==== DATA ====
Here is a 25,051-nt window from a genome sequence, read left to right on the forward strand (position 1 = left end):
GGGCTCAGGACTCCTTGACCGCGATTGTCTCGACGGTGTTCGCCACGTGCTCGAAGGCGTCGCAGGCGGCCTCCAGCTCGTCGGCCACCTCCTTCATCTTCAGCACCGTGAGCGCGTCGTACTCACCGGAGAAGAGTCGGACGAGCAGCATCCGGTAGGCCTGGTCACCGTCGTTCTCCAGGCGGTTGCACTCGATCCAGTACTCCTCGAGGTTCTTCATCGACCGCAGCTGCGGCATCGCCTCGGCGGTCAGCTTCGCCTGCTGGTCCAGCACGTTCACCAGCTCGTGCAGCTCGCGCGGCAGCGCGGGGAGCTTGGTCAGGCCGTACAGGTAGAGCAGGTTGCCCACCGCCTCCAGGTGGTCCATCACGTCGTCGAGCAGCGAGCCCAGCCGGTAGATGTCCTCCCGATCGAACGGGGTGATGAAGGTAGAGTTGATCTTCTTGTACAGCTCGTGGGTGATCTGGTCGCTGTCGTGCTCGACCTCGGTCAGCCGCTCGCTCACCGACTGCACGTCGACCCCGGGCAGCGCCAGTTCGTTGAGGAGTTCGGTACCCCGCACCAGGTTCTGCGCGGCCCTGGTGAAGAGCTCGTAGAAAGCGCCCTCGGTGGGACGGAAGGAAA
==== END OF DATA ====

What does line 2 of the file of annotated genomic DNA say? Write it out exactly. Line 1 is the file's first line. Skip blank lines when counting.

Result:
GGGCTCAGGACTCCTTGACCGCGATTGTCTCGACGGTGTTCGCCACGTGCTCGAAGGCGTCGCAGGCGGCCTCCAGCTCGTCGGCCACCTCCTTCATCTTCAGCACCGTGAGCGCGTCGTACTCACCGGAGAAGAGTCGGACGAGCAGCATCCGGTAGGCCTGGTCACCGTCGTTCTCCAGGCGGTTGCACTCGATCCAGTACTCCTCGAGGTTCTTCATCGACCGCAGCTGCGGCATCGCCTCGGCGGTCAGCTTCGCCTGCTGGTCCAGCACGTTCACCAGCTCGTGCAGCTCGCGCGGCAGCGCGGGGAGCTTGGTCAGGCCGTACAGGTAGAGCAGGTTGCCCACCGCCTCCAGGTGGTCCATCACGTCGTCGAGCAGCGAGCCCAGCCGGTAGATGTCCTCCCGATCGAACGGGGTGATGAAGGTAGAGTTGATCTTCTTGTACAGCTCGTGGGTGATCTGGTCGCTGTCGTGCTCGACCTCGGTCAGCCGCTCGCTCACCGACTGCACGTCGACCCCGGGCAGCGCCAGTTCGTTGAGGAGTTCGGTACCCCGCACCAGGTTCTGCGCGGCCCTGGTGAAGAGCTCGTAGAAAGCGCCCTCGGTGGGACGGAAGGAAA